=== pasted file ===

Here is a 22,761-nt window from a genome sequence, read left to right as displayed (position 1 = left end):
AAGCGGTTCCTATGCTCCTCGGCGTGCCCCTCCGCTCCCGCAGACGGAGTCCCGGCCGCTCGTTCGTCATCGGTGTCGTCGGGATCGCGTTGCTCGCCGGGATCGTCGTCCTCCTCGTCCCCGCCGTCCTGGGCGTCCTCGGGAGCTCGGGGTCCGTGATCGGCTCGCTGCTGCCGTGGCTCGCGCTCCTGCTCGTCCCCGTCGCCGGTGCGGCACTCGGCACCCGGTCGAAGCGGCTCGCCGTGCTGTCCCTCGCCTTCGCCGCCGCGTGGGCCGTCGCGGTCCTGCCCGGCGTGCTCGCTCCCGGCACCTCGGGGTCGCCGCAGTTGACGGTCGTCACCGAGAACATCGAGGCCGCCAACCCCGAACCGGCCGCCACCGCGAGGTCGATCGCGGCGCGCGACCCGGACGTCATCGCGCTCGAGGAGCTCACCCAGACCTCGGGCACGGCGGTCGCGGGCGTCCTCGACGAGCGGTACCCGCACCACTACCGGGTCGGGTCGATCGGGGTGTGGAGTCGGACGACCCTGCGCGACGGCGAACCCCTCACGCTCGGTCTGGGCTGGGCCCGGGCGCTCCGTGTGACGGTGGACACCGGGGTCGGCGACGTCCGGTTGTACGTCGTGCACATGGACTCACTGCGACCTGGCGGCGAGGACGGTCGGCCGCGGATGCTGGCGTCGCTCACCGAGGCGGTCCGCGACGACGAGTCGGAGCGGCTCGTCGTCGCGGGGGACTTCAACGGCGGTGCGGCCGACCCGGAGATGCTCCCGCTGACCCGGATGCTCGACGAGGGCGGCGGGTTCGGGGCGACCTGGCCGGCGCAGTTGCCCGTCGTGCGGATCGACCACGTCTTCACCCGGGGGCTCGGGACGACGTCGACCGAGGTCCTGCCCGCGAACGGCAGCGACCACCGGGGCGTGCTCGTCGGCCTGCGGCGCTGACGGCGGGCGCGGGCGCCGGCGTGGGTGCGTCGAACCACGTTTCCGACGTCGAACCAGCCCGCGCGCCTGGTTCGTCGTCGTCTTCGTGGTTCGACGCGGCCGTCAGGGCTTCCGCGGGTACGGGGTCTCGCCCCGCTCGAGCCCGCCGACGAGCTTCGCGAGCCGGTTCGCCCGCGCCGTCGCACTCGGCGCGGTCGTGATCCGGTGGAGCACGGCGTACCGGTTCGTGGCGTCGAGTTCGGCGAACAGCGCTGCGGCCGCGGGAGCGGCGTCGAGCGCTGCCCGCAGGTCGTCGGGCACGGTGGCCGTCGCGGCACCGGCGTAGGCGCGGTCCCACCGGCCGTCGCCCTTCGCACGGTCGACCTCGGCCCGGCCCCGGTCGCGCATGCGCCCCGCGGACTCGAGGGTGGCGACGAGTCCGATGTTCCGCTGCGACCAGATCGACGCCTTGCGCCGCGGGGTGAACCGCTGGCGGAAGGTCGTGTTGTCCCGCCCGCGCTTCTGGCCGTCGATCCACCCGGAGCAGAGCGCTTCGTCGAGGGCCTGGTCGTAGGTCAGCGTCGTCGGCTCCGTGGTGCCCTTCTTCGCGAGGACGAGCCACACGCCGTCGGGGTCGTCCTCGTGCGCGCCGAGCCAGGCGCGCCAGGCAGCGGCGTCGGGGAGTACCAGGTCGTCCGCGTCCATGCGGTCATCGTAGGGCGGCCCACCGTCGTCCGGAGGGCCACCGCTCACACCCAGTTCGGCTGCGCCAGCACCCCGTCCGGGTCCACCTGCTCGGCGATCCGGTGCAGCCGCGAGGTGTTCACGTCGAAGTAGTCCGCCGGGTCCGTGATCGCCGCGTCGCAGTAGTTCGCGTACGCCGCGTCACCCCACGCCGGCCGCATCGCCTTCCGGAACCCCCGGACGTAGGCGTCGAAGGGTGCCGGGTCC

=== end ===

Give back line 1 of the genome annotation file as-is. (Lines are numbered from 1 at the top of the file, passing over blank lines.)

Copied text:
Here is a 22,761-nt window from a genome sequence, read left to right as displayed (position 1 = left end):